Founded in 2000, Music to Grow On focuses on special-needs children and works in 20 school districts throughout the greater Sacramento region. Barth describes music therapy as “the use of music to reach non-musical goals,” which can include everything from communication and motor skills to memory and academics.
Bessie Barth, director of Music to Grown On, offers her insight into the role of music therapy.
Comstock’s monthly look at the business news in the Capital Region. So what happened in July (and the tail end of June)?
Students at UC Davis are building a house. Not just any house, but a solar-powered house, one with the potential to be as affordable as it is innovative and, above all, energy efficient.
Children at River Oaks Elementary School in Galt are more than just students. They’re scientists in the classroom and they do what scientists do — observe, ask questions, identify problems, gather data, analyze it and apply this knowledge in science, technology, engineering and mathematics to the real world.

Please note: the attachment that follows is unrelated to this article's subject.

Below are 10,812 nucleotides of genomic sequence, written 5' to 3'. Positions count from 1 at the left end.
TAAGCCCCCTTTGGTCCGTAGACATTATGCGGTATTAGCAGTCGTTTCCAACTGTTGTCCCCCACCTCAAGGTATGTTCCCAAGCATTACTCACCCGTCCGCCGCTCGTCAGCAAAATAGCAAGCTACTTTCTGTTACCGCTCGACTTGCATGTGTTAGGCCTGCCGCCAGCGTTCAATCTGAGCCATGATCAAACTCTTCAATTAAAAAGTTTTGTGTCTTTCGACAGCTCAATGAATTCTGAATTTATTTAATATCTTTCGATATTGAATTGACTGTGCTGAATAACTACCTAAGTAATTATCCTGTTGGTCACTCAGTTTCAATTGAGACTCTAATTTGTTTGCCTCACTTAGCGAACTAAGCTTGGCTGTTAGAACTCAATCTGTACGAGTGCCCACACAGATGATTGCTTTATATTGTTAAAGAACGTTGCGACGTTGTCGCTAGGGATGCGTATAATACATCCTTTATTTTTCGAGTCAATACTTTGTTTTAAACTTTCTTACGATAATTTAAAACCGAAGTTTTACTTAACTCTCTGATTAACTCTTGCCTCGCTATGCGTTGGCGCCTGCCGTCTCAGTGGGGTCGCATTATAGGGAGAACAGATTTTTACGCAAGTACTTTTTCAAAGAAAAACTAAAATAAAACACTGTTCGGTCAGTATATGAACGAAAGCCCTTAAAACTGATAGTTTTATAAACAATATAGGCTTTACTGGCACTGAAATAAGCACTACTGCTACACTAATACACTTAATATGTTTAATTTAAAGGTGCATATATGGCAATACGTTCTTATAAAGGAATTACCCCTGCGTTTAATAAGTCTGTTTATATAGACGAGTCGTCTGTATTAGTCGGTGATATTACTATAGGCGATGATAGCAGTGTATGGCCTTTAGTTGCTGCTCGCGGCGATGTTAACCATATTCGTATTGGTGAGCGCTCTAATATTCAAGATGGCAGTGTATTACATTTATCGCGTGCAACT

Under sunny skies at Argonaut High School in Jackson, representatives from the Amador County Public Schools system and OpTerra Energy Services recently celebrated the official groundbreaking of the Amador GOLD program. The public-private partnership combines school infrastructure improvement and energy-efficiency projects with STEM education for students.
Take increasing student enrollment. Add economics. Stir both in slowly with the 23-campus California State University system during the past three decades and nowadays you get stark inequality.
With graduation gifts, it’s the thought that counts. The cash is nice, too.
In the last 50 years, higher education’s customer base has become decidedly more female. In 1967, 40 percent of college students were women. By 2014, it was 56 percent. The U.S. Department of Education projects that will climb to 59 percent by 2025.
But the people responsible for delivering those educations are still overwhelmingly male.
Equal representation and closing the pay gap for women in academia remains an ongoing issue, as women represent an increasing student demographic at U.S. colleges and universities — but haven’t yet achieved parity as professors or administrators.